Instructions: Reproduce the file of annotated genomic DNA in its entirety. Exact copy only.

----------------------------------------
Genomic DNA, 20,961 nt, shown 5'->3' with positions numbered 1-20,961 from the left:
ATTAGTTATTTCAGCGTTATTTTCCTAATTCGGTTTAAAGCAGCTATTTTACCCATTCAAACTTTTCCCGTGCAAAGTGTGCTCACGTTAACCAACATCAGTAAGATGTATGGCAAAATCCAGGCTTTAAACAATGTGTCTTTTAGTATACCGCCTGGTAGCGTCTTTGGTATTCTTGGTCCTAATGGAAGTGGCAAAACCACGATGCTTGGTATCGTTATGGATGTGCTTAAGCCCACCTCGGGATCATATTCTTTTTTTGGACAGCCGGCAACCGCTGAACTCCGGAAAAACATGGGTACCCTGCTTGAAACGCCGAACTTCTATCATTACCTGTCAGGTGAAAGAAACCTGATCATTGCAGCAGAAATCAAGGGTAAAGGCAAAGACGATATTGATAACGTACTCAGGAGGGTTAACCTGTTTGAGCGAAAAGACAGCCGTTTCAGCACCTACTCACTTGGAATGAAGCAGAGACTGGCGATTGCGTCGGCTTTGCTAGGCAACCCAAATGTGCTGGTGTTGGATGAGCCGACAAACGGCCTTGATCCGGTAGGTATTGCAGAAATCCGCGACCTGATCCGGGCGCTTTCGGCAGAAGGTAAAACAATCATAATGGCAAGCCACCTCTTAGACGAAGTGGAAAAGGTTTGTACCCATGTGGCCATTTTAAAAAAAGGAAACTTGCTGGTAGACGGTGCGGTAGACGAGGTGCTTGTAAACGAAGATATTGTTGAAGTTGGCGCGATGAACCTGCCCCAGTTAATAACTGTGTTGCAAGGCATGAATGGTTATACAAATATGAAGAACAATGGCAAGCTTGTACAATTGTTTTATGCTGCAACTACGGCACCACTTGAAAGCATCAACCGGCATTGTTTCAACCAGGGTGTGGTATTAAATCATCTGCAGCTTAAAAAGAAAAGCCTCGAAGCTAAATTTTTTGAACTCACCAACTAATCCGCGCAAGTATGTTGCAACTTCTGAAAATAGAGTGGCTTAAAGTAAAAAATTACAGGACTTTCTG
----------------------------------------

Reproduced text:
Genomic DNA, 20,961 nt, shown 5'->3' with positions numbered 1-20,961 from the left:
ATTAGTTATTTCAGCGTTATTTTCCTAATTCGGTTTAAAGCAGCTATTTTACCCATTCAAACTTTTCCCGTGCAAAGTGTGCTCACGTTAACCAACATCAGTAAGATGTATGGCAAAATCCAGGCTTTAAACAATGTGTCTTTTAGTATACCGCCTGGTAGCGTCTTTGGTATTCTTGGTCCTAATGGAAGTGGCAAAACCACGATGCTTGGTATCGTTATGGATGTGCTTAAGCCCACCTCGGGATCATATTCTTTTTTTGGACAGCCGGCAACCGCTGAACTCCGGAAAAACATGGGTACCCTGCTTGAAACGCCGAACTTCTATCATTACCTGTCAGGTGAAAGAAACCTGATCATTGCAGCAGAAATCAAGGGTAAAGGCAAAGACGATATTGATAACGTACTCAGGAGGGTTAACCTGTTTGAGCGAAAAGACAGCCGTTTCAGCACCTACTCACTTGGAATGAAGCAGAGACTGGCGATTGCGTCGGCTTTGCTAGGCAACCCAAATGTGCTGGTGTTGGATGAGCCGACAAACGGCCTTGATCCGGTAGGTATTGCAGAAATCCGCGACCTGATCCGGGCGCTTTCGGCAGAAGGTAAAACAATCATAATGGCAAGCCACCTCTTAGACGAAGTGGAAAAGGTTTGTACCCATGTGGCCATTTTAAAAAAAGGAAACTTGCTGGTAGACGGTGCGGTAGACGAGGTGCTTGTAAACGAAGATATTGTTGAAGTTGGCGCGATGAACCTGCCCCAGTTAATAACTGTGTTGCAAGGCATGAATGGTTATACAAATATGAAGAACAATGGCAAGCTTGTACAATTGTTTTATGCTGCAACTACGGCACCACTTGAAAGCATCAACCGGCATTGTTTCAACCAGGGTGTGGTATTAAATCATCTGCAGCTTAAAAAGAAAAGCCTCGAAGCTAAATTTTTTGAACTCACCAACTAATCCGCGCAAGTATGTTGCAACTTCTGAAAATAGAGTGGCTTAAAGTAAAAAATTACAGGACTTTCTG